Having settled on a pressurized glycol system, it came time to decide which type of solar collectors to use. Considering that we’d recently picked up about a dozen Carter-era flat plate collectors from a friend who was no longer using them, it at first seemed like our decision had been made for us. When you get something for free, you don’t go out and spend a lot of money on something else that does the same thing, do you? Sometimes, it seems, you do. But I’m getting ahead of myself.
Flat-plate collectors have been around since before any of us were born. They are basically flat boxes (usually 4 x 8 feet) covered with tempered glass, through which serpentine loops of black copper pipes are set against an absorber plate. They’re simple, efficient—and heavy. One of our collectors is all two strong men can handle on flat ground (though newer ones are, thankfully, somewhat lighter).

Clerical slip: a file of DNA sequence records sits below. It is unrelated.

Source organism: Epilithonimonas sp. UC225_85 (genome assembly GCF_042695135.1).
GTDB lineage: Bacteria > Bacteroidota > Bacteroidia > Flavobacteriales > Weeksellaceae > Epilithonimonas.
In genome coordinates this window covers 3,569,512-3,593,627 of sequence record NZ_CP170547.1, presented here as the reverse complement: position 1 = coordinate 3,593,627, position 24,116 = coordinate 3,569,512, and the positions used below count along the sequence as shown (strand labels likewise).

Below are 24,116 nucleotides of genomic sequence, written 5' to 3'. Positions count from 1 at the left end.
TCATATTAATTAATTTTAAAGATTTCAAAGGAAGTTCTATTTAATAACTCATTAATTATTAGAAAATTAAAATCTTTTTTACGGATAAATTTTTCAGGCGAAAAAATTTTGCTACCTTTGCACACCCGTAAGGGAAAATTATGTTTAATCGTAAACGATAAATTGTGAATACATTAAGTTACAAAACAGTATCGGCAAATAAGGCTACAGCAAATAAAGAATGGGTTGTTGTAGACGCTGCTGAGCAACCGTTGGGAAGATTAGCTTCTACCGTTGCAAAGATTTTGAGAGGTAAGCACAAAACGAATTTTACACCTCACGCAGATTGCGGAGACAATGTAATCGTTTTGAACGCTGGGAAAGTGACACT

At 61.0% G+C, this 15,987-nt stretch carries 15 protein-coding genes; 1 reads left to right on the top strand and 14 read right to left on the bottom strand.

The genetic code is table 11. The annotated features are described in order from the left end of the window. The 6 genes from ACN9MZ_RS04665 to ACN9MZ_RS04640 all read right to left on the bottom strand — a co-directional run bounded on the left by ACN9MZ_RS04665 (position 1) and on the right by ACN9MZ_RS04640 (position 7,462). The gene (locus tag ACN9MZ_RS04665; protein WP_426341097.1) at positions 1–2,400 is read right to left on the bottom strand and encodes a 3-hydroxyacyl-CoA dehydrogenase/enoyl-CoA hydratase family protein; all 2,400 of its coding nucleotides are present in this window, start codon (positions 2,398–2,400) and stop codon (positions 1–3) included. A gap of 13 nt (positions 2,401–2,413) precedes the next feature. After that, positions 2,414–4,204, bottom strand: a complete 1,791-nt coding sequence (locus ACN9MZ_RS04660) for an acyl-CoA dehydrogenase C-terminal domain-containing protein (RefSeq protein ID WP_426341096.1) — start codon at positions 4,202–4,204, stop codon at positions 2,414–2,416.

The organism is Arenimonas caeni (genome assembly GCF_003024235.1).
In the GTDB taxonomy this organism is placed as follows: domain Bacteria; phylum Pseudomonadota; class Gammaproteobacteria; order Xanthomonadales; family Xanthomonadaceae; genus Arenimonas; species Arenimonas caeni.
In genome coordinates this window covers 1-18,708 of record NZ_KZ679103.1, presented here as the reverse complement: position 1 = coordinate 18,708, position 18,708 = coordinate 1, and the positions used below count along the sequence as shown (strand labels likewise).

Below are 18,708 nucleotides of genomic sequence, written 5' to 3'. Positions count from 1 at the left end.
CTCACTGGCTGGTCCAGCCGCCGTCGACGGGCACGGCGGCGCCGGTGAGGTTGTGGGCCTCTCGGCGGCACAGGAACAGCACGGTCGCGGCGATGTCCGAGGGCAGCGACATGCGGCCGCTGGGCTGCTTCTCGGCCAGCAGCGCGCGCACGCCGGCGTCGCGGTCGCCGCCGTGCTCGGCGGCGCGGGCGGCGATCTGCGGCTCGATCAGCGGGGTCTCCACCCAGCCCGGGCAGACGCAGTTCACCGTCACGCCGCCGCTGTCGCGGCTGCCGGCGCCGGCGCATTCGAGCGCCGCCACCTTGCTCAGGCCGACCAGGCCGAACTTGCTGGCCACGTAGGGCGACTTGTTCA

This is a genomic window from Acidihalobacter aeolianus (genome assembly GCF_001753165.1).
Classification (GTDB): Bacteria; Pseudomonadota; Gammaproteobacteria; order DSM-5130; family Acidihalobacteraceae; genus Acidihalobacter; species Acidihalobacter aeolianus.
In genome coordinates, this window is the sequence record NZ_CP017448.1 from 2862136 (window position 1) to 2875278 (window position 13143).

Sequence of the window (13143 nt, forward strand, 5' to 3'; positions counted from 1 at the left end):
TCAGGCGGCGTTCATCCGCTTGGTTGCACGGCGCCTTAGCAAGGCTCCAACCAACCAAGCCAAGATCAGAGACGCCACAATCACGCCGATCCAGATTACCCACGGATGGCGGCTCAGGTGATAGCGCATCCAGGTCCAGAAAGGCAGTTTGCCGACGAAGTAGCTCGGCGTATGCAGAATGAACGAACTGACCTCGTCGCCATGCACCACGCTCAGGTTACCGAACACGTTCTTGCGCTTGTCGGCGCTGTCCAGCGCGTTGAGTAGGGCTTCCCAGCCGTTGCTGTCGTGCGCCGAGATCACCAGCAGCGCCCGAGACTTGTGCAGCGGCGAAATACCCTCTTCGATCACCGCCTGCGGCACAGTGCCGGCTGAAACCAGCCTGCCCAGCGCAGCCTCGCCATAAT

Evacuated tubes are the new kids on the block. Each individual unit consists of two glass tubes—one inside the other, separated by a vacuum—that enclose a heat pipe attached to a black copper absorber plate. The heat pipe is filled with a liquid that is converted by sunlight into steam. The steam wicks to the top of the tube where it gives up its heat to a heat-conducting manifold with water or glycol running through it.
Three flat-plate solar collectors.
Photo by Mile Hi Solar.